Indonesia, the fourth largest country in the world is also one of the most biologically rich. Among the last countries in the world that has not been fully mapped, Indonesia holds vast rainforests and 25 percent of the world's coral reefs. The island of Borneo is the fourth largest in the world and boasts a wealth of biological diversity where new species are discovered almost every year. Borneo is also home to the Orangutan, the large ape most similar to man. Composed of more than 17,000 islands, Indonesia has 316 ethnic groups with 670 languages.
The rich combination of biological and cultural diversity of Indonesia has provided an exciting venue for Photovoices with the first projects launched in eastern Indonesia: in Lamalera, perhaps the worlds last traditional whaling village and in the hamlet of Boti set high in the mountains in the Island of Timor. Some have called the people of Boti the "Indonesian Amish" - for their refusal to make changes in order to adapt to the modern world. Through the rich natural dyes of their weaving, traditional farming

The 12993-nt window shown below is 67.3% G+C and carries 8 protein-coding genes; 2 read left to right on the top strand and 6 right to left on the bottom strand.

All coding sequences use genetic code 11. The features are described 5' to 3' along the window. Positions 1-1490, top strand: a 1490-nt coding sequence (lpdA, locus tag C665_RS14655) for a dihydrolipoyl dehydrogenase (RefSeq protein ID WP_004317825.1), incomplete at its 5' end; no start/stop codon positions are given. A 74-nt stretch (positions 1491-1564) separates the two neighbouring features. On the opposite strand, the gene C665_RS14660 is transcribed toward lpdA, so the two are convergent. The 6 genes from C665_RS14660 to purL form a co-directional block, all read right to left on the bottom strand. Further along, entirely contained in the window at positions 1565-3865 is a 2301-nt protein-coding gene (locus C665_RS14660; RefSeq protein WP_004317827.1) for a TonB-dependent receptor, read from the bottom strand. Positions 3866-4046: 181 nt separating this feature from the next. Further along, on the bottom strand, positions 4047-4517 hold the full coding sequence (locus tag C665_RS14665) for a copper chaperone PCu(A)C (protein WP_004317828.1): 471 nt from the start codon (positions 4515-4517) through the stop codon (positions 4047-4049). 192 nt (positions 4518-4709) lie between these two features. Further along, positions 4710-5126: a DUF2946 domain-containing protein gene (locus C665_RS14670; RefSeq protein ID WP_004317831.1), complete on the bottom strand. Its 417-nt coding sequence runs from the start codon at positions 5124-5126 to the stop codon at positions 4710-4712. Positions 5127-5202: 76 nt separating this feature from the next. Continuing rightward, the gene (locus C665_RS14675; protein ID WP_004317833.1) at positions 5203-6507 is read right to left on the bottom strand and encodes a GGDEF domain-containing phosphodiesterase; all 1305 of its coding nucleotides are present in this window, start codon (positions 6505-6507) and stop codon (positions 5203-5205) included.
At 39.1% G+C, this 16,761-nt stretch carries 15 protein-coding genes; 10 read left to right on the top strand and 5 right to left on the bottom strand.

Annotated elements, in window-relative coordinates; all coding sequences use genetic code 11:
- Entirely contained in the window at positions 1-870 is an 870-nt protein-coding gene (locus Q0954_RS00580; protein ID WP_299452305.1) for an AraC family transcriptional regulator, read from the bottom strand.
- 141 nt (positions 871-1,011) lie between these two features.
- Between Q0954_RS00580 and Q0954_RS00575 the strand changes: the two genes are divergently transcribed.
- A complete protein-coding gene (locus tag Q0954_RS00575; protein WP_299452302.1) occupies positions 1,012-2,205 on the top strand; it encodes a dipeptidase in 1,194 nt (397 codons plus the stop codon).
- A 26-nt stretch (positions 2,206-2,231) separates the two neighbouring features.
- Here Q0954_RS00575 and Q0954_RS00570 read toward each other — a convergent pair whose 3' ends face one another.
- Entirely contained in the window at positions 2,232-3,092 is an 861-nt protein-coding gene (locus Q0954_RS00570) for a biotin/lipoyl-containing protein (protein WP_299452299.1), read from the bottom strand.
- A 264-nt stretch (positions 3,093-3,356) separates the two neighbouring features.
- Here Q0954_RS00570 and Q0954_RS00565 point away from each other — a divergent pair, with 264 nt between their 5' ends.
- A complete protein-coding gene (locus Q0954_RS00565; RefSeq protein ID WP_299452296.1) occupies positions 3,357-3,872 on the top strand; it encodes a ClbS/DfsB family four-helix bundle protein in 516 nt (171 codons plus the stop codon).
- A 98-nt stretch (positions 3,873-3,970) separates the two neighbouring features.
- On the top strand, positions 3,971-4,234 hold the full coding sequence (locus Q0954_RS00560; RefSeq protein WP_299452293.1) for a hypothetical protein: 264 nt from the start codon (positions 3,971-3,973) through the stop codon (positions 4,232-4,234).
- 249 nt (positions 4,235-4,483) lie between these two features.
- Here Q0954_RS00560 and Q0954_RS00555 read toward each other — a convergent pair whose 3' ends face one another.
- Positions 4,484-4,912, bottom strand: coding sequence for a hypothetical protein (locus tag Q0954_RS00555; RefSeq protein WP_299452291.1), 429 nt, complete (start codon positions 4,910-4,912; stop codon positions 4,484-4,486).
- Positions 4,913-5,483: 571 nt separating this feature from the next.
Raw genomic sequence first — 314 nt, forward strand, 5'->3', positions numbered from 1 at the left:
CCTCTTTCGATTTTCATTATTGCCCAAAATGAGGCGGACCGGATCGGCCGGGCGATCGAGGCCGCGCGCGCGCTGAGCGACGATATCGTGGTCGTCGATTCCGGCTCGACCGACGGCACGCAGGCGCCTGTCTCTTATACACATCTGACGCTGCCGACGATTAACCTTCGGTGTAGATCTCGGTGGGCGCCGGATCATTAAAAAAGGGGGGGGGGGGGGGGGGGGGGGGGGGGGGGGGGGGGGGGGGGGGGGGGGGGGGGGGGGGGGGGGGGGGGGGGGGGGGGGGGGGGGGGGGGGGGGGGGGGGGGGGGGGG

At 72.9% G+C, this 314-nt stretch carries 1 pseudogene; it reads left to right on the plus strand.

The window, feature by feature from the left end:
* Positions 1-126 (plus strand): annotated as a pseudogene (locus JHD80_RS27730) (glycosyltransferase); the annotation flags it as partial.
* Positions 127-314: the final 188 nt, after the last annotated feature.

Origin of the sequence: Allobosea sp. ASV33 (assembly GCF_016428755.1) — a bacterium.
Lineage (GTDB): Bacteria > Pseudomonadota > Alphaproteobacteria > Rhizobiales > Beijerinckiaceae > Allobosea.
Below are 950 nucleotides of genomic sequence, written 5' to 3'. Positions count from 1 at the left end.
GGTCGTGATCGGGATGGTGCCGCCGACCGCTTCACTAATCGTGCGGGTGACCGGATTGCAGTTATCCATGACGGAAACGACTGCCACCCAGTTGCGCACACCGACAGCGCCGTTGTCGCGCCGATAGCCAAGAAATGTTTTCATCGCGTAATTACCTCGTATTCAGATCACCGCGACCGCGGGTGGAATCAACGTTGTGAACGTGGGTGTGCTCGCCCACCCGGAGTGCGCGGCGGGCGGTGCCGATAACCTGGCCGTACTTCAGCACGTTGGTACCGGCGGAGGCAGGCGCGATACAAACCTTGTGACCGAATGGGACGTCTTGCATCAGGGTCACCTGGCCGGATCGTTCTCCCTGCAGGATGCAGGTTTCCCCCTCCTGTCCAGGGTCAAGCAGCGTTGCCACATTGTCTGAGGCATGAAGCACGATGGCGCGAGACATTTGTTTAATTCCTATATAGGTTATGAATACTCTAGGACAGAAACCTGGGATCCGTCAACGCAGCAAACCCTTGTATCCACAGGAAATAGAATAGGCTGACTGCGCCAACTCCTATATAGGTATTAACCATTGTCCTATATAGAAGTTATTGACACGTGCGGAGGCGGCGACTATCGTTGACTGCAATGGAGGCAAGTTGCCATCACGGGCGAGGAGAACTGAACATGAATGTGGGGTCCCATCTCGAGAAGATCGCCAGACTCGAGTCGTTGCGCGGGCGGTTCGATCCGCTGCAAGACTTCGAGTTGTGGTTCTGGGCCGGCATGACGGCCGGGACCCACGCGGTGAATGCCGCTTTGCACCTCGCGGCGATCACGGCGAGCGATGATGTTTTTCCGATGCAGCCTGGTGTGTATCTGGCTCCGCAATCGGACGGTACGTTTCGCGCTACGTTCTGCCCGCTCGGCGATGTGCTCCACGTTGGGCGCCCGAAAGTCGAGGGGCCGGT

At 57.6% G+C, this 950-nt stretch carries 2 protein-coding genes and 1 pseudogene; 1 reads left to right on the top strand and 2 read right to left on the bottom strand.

“A picture not only tells a thousand words for the people of Lamalera, a village in Lembata, East Nusa Tenggara. It also serves as a tool to preserve their ancestral heritage and the environment from which they earn their living.”
~The Jakarta Post, March 25th, 2008
Photovoices is expanding the Indonesia program with new projects in West Kalimantan, Borneo. Check back here soon for updates from the field and new photos from these new project sites.